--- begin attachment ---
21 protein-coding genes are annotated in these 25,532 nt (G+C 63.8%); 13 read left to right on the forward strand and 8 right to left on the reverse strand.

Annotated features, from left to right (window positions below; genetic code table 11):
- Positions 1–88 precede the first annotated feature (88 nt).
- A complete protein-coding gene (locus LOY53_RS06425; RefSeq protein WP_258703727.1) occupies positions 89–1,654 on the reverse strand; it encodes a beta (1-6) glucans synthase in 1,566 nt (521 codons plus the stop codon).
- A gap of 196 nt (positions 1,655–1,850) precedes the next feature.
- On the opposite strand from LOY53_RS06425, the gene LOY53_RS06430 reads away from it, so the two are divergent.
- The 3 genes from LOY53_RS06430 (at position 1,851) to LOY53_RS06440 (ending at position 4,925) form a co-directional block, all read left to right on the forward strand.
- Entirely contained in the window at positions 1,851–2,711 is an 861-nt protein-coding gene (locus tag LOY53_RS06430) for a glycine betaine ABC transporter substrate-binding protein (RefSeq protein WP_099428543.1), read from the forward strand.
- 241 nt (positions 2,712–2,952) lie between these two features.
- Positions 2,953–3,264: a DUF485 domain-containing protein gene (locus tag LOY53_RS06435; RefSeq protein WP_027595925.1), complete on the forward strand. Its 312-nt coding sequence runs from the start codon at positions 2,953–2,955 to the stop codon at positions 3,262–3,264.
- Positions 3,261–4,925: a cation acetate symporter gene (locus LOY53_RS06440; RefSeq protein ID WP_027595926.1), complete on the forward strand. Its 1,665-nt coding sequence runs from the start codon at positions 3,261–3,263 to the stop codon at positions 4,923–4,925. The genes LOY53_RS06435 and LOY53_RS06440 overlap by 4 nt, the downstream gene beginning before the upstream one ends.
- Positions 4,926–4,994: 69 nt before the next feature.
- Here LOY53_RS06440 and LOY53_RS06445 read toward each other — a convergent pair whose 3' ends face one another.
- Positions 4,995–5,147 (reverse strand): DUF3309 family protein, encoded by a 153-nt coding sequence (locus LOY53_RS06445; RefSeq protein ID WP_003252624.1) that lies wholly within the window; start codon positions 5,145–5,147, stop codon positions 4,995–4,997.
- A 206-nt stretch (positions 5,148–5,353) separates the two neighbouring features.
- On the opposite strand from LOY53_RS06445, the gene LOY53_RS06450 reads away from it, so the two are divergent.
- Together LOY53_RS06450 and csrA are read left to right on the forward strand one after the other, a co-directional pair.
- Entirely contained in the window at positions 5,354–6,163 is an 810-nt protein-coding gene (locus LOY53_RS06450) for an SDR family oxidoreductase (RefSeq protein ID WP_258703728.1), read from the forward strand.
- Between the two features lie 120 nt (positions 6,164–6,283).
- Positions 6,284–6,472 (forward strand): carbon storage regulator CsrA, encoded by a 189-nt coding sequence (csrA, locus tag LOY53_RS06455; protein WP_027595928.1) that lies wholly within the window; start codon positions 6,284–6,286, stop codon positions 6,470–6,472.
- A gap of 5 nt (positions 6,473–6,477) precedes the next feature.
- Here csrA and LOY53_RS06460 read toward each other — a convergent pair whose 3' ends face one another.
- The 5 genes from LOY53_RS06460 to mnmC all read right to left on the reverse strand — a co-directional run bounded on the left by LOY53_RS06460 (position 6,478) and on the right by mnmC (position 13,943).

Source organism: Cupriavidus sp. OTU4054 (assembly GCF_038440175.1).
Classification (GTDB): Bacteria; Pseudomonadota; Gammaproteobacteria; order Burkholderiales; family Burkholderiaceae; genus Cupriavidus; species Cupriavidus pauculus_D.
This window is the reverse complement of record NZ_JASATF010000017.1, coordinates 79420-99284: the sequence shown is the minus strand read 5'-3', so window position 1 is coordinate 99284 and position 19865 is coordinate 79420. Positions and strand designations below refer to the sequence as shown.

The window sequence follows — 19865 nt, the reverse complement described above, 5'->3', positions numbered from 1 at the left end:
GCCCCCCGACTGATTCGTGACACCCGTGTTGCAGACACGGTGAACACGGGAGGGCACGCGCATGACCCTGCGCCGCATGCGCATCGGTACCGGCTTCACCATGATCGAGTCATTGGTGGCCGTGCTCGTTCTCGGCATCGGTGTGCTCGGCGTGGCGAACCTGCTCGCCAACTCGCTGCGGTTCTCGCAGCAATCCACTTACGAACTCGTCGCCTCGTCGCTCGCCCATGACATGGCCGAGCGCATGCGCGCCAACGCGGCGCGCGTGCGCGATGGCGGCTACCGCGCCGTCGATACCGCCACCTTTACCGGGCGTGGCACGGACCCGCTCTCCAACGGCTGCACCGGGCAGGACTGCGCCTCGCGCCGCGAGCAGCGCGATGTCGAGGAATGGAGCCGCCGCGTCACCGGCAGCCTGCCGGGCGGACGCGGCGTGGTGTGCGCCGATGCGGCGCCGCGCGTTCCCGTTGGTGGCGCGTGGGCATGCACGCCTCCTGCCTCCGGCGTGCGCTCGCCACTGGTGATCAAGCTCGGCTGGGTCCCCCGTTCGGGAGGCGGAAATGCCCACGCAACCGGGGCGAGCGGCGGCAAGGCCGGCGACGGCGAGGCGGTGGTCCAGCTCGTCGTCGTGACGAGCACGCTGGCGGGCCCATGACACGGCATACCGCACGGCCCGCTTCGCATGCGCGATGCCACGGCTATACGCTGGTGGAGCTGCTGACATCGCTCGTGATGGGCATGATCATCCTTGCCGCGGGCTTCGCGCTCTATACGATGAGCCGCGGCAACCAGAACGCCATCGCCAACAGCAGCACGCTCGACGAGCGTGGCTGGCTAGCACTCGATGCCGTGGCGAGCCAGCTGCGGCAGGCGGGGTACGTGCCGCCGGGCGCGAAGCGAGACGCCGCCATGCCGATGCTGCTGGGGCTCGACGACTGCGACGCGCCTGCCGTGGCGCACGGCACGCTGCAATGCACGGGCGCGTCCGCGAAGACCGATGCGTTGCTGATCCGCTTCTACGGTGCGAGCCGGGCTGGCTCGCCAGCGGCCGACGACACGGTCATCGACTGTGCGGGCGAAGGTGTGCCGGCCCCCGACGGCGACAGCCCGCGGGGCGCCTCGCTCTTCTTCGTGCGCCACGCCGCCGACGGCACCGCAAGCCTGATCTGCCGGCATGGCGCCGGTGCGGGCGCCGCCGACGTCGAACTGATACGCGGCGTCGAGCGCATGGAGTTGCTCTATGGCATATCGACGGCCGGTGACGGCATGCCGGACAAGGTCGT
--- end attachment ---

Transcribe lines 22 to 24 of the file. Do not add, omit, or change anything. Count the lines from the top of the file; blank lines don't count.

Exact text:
- Here csrA and LOY53_RS06460 read toward each other — a convergent pair whose 3' ends face one another.
- The 5 genes from LOY53_RS06460 to mnmC all read right to left on the reverse strand — a co-directional run bounded on the left by LOY53_RS06460 (position 6,478) and on the right by mnmC (position 13,943).

Source organism: Cupriavidus sp. OTU4054 (assembly GCF_038440175.1).